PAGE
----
ARC Athena’s Encore: Langley AFB hosts second annual event

  • Published
  • By Master Sgt. Jeffrey Grossi
  • 911th Airlift Wing

The United States Air Force Reserve Command and Air National Guard fused their efforts to host the second annual ARC Athena at Langley Air Force Base from April 29-30, 2024. Drawing over 400 individuals, with approximately 270 in-person attendees, ARC Athena served as a platform for fostering advancements and collaboration on women’s and family centric issues within the Air Reserve Component.

Amidst the backdrop of one of the Air Force's coastal installations, ARC Athena brought together military personnel from all levels, general officers, academics, and government officials. Together they Explored solutions sewn from grassroots levels as they addressed nine unique challenges faced by today's Citizen Airmen.

“This year was a big year. It was a big year in the Air Force really, said Lt. Col. Kimberly Collier, ANG co-chair for ARC Athena and director of readiness for the Washington ANG Civil Engineering staff augmentation team. “We have more Guard this year than we had last year. So we’re spreading the word and… coming together for how we can work together and improve."

With word of ARC Athena spreading like wildfire in the Guard and Reserve, the Air National Guard showed up in force making up approximately 56% of attendees, countering the inaugural event's Reservist heavy attendance. 

The event featured an array of presentations, panel discussions, and keynote speakers showcasing the latest policy changes and continued challenges in nine unique lines of effort such as childcare, maternal fitness, female specialized health care and issues, lactation rooms and in vitro fertilization, countering sexual assault and harassment, aircraft limitations and sanitation, and the Exceptional Family Member Program. Attendees had the opportunity to engage with subject matter experts and explore potential opportunities for collaboration.

“We've had huge advancements, especially in Line of Effort One which is child care and LOE Nine, the Exceptional Family Member Program as far as getting initiatives pushed out to our very senior leaders, and actually coordinating and doing congressional liaisons.”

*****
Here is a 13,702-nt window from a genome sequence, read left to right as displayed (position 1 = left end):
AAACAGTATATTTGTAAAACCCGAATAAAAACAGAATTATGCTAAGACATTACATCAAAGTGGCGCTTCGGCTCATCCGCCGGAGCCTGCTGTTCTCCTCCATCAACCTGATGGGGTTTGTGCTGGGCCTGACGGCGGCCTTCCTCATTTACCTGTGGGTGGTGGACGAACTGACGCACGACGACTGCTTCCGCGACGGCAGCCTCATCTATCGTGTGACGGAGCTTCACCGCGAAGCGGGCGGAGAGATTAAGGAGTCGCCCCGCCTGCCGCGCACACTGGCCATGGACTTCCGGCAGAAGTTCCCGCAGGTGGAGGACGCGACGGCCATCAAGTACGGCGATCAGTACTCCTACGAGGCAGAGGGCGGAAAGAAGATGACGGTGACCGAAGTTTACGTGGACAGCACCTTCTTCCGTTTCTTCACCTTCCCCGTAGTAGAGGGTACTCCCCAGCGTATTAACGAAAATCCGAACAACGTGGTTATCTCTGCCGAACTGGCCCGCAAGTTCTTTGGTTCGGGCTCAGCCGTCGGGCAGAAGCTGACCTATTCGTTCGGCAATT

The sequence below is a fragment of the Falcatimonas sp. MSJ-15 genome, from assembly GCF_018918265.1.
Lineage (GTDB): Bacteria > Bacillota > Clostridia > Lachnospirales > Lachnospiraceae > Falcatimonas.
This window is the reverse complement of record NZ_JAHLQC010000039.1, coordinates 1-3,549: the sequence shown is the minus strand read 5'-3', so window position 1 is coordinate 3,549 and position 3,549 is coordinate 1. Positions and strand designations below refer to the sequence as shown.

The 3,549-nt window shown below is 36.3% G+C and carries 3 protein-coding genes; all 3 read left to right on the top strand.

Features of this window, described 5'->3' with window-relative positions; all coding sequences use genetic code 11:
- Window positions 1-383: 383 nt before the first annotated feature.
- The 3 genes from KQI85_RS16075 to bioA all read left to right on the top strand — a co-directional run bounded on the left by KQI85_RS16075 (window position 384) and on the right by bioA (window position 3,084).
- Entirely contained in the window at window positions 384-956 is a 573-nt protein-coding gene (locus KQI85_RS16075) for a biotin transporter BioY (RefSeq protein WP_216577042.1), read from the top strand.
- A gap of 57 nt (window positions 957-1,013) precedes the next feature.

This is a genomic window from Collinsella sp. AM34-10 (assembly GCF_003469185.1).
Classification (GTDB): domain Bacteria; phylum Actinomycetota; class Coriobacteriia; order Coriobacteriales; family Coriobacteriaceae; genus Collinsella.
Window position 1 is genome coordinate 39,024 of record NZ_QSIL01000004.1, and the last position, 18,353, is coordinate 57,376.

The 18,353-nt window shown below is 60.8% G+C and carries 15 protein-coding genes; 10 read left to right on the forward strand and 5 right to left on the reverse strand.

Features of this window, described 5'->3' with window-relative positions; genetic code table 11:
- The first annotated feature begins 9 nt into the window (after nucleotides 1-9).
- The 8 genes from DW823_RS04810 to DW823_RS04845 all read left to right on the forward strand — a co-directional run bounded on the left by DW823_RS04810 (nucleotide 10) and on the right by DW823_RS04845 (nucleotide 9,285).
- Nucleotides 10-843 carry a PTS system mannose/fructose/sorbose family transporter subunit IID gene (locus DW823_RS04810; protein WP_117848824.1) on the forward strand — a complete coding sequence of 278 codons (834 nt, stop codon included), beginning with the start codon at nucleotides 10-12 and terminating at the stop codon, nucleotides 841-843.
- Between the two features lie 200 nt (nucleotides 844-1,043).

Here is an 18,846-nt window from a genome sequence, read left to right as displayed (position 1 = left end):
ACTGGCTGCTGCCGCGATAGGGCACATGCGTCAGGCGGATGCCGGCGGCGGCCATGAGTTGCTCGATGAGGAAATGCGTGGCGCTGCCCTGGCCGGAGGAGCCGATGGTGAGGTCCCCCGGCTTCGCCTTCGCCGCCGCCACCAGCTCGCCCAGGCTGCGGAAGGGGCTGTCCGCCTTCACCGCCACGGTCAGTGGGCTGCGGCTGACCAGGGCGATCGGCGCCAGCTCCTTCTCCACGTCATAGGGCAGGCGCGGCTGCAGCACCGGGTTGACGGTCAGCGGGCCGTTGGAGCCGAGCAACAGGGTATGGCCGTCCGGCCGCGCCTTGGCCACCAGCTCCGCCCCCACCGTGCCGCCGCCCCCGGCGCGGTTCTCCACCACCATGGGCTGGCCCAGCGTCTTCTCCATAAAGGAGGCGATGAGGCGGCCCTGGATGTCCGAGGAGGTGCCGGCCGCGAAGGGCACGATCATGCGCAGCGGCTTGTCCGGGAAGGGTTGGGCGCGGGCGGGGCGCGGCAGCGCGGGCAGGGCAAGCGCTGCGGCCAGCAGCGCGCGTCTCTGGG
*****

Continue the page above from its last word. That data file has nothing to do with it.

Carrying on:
With heavy support from the ANG, the ARC Athena team grew tenfold in size increasing their overall momentum and influence.

“We've been able to do a lot more campaigning this past year," said Chief Master Sgt. Rebecca Shatzman, the co-chair for AFRC and senior enlisted leader for the 911th Operations Group. “We were held on multiple panels within the last year and we've had several LOE champions and posture input since our two policies were released last year.”

In addition to emerging policy changes, ARC Athena also provided two forums for discussing critical issues facing the Air Reserve Component. The Parthenon Panel, a group of representatives from each Athena initiative – Torch, Sword, Dagger, Reach and ARC Athena – spoke on the genesis of their programs and the continuing success of each, underscoring that each was born by imposing challenges and fortified by that struggle.

One of the key themes that emerged from ARC Athena was the importance of collaboration in driving innovation. Maj. Gen. Regina “Torch” Sabric, the 10th Air Force commander, stated that ARC Athena, though on a much larger scale, reminded her of her time at Luke AFB, Arizona, as one of only four female fighter pilots who banded together to navigate caring for their families while serving in a military capacity.

“We started our own fighter pilot association for stuff like this," said Sabric. “No one ever really talked to us about how to care for a family and fly, how to handle female specific issues, so we formed our own little group. Our grassroots efforts back then were no different than this bigger grassroots effort right now. We have got to make things better for those Airmen coming up behind us.”

Additionally, Schatzman and Collier highlighted the value of persistence and determination in advocacy for change.

"There is one thing I need you all to understand,” said Schatzman. “In less than two year’s time, ARC Athena was a conversation in a classroom filled with career enlisted aviators. Today, ARC Athena is a conversion on Capitol Hill and will continue to break barriers in the AFRC and ANG"

As events drew to a close, Schatzman played a clip of Lt. Gen. John P. Healy, the chief of the Air Force Reserve and commander of Air Force Reserve Command, testifying before the U.S. House Appropriations Subcommittee on Defense, just hours earlier on April 30.

“Our most important weapon system is and always has been our Airmen,” Healy testified. We are focused on ensuring that Airmen and their families receive the support they need. Two of our most significant lines of effort focus on providing accessible and affordable childcare for our members as well as making healthcare more accessible for family members with special needs through the Exceptional Family Member Program.”

Two very familiar lines of effort for all Airmen connected to the efforts of ARC Athena.

“This is what happens when you keep talking and keep the conversation going," said Shatzman. This is what happens when you don’t take a ‘No’ from someone who is not in a position to give you a ‘Yes.’ You make real change.”

As the defense community looks towards the future, events like ARC Athena and its four sisters will continue to play a crucial role in shaping the culture and capabilities of tomorrow. By fostering collaboration and innovation, the United States Air Reserve Component remains ready to defend the nation in an ever-changing world.